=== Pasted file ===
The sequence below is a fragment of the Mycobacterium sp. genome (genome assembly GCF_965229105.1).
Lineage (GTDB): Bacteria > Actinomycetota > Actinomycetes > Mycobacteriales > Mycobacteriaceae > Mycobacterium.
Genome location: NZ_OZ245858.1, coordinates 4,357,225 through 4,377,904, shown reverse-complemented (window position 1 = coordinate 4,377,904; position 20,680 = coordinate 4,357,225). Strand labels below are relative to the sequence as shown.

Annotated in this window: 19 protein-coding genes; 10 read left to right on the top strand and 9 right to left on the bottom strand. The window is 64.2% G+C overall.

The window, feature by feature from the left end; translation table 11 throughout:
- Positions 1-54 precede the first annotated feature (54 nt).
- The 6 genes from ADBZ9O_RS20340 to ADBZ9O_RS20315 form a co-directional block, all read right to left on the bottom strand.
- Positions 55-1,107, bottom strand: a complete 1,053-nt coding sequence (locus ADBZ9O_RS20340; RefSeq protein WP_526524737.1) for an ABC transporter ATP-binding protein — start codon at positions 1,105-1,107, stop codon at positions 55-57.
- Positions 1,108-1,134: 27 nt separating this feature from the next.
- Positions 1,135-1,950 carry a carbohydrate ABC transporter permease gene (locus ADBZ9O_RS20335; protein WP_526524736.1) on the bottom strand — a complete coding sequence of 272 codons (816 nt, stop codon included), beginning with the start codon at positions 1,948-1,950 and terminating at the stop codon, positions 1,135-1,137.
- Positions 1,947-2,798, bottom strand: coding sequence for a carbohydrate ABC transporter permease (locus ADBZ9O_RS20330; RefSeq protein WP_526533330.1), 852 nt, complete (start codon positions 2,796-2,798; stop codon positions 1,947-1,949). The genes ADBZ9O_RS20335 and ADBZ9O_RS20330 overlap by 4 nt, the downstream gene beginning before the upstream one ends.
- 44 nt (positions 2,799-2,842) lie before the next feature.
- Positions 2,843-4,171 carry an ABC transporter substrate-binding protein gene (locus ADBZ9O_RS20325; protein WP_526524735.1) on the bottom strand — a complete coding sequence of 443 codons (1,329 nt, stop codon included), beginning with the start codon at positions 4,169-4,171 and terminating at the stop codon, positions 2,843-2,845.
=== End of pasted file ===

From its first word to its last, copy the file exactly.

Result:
The sequence below is a fragment of the Mycobacterium sp. genome (genome assembly GCF_965229105.1).
Lineage (GTDB): Bacteria > Actinomycetota > Actinomycetes > Mycobacteriales > Mycobacteriaceae > Mycobacterium.
Genome location: NZ_OZ245858.1, coordinates 4,357,225 through 4,377,904, shown reverse-complemented (window position 1 = coordinate 4,377,904; position 20,680 = coordinate 4,357,225). Strand labels below are relative to the sequence as shown.

Annotated in this window: 19 protein-coding genes; 10 read left to right on the top strand and 9 right to left on the bottom strand. The window is 64.2% G+C overall.

The window, feature by feature from the left end; translation table 11 throughout:
- Positions 1-54 precede the first annotated feature (54 nt).
- The 6 genes from ADBZ9O_RS20340 to ADBZ9O_RS20315 form a co-directional block, all read right to left on the bottom strand.
- Positions 55-1,107, bottom strand: a complete 1,053-nt coding sequence (locus ADBZ9O_RS20340; RefSeq protein WP_526524737.1) for an ABC transporter ATP-binding protein — start codon at positions 1,105-1,107, stop codon at positions 55-57.
- Positions 1,108-1,134: 27 nt separating this feature from the next.
- Positions 1,135-1,950 carry a carbohydrate ABC transporter permease gene (locus ADBZ9O_RS20335; protein WP_526524736.1) on the bottom strand — a complete coding sequence of 272 codons (816 nt, stop codon included), beginning with the start codon at positions 1,948-1,950 and terminating at the stop codon, positions 1,135-1,137.
- Positions 1,947-2,798, bottom strand: coding sequence for a carbohydrate ABC transporter permease (locus ADBZ9O_RS20330; RefSeq protein WP_526533330.1), 852 nt, complete (start codon positions 2,796-2,798; stop codon positions 1,947-1,949). The genes ADBZ9O_RS20335 and ADBZ9O_RS20330 overlap by 4 nt, the downstream gene beginning before the upstream one ends.
- 44 nt (positions 2,799-2,842) lie before the next feature.
- Positions 2,843-4,171 carry an ABC transporter substrate-binding protein gene (locus ADBZ9O_RS20325; protein WP_526524735.1) on the bottom strand — a complete coding sequence of 443 codons (1,329 nt, stop codon included), beginning with the start codon at positions 4,169-4,171 and terminating at the stop codon, positions 2,843-2,845.